Again, as recorded in the History of the Church (Volume 5, page 498 [499] Joseph Smith said further: “If I esteem mankind to be in error, shall I bear them down? No. I will lift them up, and in their own way too, if I cannot persuade them my way is better; and I will not seek to compel any man to believe as I do, only by the force of reasoning, for truth will cut its own way.”

    I cite these few quotations, from many that might be given, merely to confirm your good and true opinion that the Church gives to every man his free agency, and admonishes him always to use the reason and good judgment with which God has blessed him.

    In the advocacy of this principle leaders of the Church not only join congregations in singing but quote frequently the following:

    “Know this, that every soul is free
    To choose his life and what he’ll be,
    For this eternal truth is given
    That God will force no man to heaven.”

    Again I thank you for your manifest friendliness and for your expressed willingness to cooperate in every way to establish good will and harmony among the people with whom we are jointly laboring to bring brotherhood and tolerance.

    Faithfully yours,

    Geo. Albert Smith [signed]

    There you go Darrell. Straight from a Mormon prophet. Now you can stop misusing this old, outdated, and extremely overused canard.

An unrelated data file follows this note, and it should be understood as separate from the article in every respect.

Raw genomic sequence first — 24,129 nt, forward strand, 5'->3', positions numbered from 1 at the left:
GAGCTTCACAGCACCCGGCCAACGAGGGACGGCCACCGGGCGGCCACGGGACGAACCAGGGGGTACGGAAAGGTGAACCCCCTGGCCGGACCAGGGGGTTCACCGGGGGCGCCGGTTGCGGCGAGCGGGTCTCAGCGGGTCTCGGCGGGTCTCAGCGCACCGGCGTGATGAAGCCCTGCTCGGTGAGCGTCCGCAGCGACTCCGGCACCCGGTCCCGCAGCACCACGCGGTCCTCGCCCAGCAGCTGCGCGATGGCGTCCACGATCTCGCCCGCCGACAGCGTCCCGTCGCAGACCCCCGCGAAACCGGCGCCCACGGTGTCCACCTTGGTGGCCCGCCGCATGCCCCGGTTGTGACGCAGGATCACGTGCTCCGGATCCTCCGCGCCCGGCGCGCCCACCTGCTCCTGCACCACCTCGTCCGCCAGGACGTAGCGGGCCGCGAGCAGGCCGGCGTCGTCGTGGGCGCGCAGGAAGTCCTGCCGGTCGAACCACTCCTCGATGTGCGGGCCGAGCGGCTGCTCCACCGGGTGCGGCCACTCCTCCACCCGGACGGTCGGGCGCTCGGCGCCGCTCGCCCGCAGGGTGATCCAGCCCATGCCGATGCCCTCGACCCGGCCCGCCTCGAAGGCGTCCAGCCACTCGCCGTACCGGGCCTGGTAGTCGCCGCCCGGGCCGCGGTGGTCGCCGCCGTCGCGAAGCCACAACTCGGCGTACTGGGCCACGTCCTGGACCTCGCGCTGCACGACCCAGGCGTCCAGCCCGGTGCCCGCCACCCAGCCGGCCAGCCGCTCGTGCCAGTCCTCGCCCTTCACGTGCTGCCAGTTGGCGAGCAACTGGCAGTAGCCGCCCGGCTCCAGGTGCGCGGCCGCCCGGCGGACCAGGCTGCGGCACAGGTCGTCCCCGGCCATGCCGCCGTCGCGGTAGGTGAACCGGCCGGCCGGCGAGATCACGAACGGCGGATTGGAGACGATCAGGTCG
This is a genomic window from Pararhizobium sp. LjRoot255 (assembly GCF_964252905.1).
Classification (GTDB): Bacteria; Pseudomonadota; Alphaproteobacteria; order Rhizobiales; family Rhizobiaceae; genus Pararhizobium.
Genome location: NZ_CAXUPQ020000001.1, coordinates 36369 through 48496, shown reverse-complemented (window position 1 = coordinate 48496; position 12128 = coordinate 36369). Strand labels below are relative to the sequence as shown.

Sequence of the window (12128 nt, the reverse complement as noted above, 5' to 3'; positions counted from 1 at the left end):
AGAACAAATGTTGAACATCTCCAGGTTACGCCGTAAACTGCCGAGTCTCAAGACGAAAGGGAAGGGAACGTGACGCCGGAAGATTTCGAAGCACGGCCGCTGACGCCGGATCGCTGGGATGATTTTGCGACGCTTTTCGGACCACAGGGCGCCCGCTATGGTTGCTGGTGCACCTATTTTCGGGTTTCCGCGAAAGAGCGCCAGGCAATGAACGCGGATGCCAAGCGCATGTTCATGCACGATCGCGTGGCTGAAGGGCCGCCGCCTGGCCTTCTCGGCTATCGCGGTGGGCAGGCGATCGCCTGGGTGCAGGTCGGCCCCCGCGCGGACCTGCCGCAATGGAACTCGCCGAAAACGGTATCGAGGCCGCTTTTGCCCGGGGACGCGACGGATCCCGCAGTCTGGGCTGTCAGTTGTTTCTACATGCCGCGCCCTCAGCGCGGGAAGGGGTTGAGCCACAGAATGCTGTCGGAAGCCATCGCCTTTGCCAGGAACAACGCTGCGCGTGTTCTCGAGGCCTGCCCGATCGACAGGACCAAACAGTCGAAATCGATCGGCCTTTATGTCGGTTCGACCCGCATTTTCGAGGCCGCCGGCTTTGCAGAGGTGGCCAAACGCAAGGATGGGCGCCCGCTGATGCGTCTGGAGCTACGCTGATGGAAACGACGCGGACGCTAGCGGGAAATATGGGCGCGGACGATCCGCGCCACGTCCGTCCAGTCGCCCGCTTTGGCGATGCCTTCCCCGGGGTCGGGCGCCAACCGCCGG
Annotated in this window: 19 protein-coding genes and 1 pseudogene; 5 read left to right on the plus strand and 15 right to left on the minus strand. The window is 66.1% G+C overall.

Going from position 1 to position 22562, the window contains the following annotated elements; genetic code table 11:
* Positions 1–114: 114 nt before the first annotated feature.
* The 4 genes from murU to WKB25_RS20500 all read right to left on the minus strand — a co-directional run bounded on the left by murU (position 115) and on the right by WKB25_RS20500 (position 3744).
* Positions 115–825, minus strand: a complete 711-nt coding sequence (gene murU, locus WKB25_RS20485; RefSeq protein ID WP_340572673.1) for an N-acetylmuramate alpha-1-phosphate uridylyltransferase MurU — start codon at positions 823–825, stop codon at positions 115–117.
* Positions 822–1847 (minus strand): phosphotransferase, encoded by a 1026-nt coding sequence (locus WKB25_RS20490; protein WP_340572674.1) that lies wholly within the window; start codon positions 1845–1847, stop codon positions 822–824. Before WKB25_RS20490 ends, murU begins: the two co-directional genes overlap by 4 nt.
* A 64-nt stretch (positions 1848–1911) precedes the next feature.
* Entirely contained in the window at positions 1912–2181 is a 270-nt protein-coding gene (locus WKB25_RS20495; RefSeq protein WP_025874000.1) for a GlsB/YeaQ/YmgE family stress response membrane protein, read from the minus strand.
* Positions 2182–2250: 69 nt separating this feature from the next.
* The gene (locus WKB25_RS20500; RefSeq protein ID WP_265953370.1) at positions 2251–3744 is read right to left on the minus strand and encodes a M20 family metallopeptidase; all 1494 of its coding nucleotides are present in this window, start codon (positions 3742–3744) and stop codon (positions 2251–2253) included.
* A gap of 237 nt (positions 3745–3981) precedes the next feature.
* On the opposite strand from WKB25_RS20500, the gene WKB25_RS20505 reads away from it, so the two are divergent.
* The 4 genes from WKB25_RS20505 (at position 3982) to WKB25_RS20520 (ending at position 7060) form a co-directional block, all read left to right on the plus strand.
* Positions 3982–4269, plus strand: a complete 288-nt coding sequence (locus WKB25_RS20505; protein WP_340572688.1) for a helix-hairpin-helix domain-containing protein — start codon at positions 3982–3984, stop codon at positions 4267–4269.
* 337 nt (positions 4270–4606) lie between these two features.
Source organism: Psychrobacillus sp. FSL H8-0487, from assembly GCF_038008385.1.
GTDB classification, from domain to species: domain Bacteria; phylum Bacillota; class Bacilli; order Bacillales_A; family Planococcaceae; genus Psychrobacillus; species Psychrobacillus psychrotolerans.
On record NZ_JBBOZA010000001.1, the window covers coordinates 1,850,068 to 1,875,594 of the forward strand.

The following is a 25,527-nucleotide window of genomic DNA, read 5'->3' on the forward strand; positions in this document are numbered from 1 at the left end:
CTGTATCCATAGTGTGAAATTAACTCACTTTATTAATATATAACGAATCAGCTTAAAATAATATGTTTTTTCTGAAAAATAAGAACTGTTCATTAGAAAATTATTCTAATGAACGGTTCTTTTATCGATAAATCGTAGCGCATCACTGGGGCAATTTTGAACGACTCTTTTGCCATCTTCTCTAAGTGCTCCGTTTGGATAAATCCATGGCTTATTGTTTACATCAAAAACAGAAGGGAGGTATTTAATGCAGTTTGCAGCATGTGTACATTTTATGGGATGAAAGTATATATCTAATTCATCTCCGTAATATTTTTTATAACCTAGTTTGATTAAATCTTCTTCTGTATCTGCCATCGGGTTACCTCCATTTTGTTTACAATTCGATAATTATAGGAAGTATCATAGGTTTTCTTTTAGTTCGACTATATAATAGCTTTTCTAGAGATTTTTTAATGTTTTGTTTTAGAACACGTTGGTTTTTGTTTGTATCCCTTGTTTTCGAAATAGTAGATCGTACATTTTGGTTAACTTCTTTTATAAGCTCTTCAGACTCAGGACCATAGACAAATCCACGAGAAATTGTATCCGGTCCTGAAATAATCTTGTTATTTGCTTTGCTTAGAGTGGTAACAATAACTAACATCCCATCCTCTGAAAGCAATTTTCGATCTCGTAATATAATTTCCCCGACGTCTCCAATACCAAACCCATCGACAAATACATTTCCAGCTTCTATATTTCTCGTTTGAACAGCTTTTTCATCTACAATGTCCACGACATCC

32. 33 Darrell
    October 21, 2008 at 11:10 pm


    Perhaps I did not make myself clear. I use that quote to show those who are reading this blog that, despite what they might think, there really is no room for debate inside the mormon religion. The LDS Church is quite clear that it’s doctrine is true and there is NO room for debate. Do they encourage you to go and figure it out for yourself… yes. However, the position is quite clear that if you come to a conclusion that differs from the brethren, YOU ARE WRONG and you BETTER NOT MAKE YOUR OPINION PUBLIC. If you do, you will be ex’ed.

    You sometimes seem to want to equivicate on this. You say that you do not hold to “scriptural inerrancy” or “prophetic infallibility”… however, Brigham Young made it quite clear that when the prophet speaks or sends something out in writing that it is good as scripture. In addition, it is regularly taught in the LDS Church that when the prophets speak in conference, their words are scripture. In addition, when the Ensign comes out it is scripture.

    So, equivicate all you want, the fact that when the prophets speak, the thinking on doctrine is done IS THE FACT OF THE LDS CHURCH. You, Seth, might not like what they say. Tough luck for you. You can continue to run to your “they are not infallible” so “I am sure they were wrong about that” position. However, that position is not how the LDS Church thinks as a whole.